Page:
THE DIARY OF A MANHATTAN CALL GIRL by Tracy Quan

THE DIARY OF A MANHATTAN CALL GIRL

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KIRKUS REVIEW

An avowedly autobiographical debut novel based heavily on Quan’s erstwhile column for Salon (“Nancy Chan”: July 1999 to February 2000).

Narrator Nancy decided at age 10 that she wanted to be a prostitute and began turning tricks at 14. Now in her early 30s but passing for much younger, Nancy has risen through the ranks to what amounts to the top of her chosen career: possession of her own book of regulars supplemented by referrals from a high-class madam. But then she faces an unexpected conflict. Nancy’s boyfriend has proposed, and she has accepted, well aware that her new fiancé is clueless about her worklife. (She uses freelance copyediting as her cover.) As he pushes her to start apartment-hunting with him, Nancy panics. She won’t be able to work at home once she marries, she realizes, but she’s not sure she wants to give up prostitution. Nancy ruminates about the choice she must make as she takes us through her routine: assignations; shrink appointments; shopping trips to return bras; visits to the hairdresser, gym, and waxing salon; and arguments with her two best friends, each of whom occasionally teams up with her on tricks. A subplot about Nancy’s friend Ally and her involvement with “The New York Council of Trollops” takes on sudden importance in the last 20 pages when a less-experienced call girl is blackmailed by a very young computer nerd. Probably due to its origins in a column, the novel has a repetitive, static quality. Quan reintroduces characters and recites basic information over and over. You may learn more about pubic waxing than you ever want to know, ditto dildos.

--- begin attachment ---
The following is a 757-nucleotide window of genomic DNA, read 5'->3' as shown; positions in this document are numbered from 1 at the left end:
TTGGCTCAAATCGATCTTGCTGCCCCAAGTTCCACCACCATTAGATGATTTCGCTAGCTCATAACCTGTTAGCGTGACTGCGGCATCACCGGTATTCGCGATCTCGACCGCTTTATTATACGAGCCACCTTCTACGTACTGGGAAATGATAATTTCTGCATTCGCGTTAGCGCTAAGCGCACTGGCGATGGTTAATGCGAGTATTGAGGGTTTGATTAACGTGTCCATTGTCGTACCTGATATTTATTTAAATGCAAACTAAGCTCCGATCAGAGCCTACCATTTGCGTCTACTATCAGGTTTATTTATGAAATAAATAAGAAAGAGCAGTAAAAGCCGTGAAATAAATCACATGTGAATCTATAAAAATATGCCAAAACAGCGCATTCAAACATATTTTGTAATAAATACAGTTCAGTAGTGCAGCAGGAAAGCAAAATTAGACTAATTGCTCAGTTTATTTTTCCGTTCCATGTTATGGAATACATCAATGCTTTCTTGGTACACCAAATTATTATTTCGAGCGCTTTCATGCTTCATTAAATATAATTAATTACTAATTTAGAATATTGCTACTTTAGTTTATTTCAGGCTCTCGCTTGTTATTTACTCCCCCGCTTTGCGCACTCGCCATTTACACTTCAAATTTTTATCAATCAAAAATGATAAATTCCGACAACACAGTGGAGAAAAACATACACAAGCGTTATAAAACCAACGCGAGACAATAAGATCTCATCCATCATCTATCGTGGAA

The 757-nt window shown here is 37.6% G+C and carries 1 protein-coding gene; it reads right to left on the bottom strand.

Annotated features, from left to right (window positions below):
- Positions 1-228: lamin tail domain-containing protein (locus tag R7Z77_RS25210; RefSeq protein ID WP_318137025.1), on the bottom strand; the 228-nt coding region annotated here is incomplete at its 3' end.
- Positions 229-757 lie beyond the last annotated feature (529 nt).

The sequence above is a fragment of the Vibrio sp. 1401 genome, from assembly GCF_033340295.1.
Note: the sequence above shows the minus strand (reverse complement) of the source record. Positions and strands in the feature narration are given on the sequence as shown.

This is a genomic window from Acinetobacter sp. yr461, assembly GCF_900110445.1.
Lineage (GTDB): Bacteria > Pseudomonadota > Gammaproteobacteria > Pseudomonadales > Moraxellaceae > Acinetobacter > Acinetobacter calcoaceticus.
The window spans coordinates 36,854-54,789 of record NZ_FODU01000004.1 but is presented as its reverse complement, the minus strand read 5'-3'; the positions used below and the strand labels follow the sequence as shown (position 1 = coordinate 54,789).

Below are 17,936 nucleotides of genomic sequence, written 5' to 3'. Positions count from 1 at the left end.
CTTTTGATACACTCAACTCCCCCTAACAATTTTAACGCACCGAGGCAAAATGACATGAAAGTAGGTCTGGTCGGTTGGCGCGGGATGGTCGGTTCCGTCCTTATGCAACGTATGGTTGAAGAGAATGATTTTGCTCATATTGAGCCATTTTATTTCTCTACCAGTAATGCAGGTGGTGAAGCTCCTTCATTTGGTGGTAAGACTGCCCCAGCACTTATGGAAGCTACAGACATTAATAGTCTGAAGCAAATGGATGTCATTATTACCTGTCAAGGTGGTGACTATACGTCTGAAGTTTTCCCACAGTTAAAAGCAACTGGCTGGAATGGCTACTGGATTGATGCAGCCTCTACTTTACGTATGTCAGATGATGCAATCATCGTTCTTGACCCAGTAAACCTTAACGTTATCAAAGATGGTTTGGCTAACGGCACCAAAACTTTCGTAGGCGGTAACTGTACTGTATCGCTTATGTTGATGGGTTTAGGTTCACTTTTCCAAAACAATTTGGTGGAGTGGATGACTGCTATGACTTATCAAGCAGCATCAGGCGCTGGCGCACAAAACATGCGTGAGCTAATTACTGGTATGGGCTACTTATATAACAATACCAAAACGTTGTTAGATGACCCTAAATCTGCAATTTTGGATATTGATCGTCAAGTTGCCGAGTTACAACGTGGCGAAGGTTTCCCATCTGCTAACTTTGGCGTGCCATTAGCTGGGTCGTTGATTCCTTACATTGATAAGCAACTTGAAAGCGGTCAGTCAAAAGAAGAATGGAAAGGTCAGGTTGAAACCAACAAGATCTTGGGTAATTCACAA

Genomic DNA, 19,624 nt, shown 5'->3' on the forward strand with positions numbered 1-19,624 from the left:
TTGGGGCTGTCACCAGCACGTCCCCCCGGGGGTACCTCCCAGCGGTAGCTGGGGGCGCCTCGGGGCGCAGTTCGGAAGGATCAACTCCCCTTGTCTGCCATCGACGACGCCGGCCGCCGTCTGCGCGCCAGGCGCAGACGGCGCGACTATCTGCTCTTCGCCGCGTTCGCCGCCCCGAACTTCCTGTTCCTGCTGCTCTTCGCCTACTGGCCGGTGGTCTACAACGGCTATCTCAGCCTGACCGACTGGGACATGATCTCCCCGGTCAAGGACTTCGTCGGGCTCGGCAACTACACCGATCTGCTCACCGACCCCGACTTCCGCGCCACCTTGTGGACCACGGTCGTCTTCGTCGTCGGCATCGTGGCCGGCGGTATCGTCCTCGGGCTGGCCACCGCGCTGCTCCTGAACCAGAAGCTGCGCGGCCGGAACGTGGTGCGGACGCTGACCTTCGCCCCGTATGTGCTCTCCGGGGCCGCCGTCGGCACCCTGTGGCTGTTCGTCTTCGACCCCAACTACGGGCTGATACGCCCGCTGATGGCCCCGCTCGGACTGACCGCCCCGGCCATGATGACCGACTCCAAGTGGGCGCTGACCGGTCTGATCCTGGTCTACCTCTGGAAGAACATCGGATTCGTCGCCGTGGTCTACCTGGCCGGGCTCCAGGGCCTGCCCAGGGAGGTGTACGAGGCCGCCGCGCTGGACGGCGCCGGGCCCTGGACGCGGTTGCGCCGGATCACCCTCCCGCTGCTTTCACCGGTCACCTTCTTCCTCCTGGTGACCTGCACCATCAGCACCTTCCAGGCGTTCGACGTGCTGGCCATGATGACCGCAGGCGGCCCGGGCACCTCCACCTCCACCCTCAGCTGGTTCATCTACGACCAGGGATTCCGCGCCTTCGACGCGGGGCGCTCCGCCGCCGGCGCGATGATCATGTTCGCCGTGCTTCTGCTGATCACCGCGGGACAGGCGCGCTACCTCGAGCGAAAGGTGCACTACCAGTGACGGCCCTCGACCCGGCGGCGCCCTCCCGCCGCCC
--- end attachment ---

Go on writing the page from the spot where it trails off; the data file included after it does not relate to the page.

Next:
The matter-of-fact descriptions of sex as a job are decidedly un-erotic, but Nancy does seem to enjoy her work, which she takes more seriously than most readers will.

Pub Date: Aug. 21st, 2001
ISBN: 0-609-60724-3
Page count: 320pp
Publisher: Crown
Review Posted Online:
Kirkus Reviews Issue: June 15th, 2001




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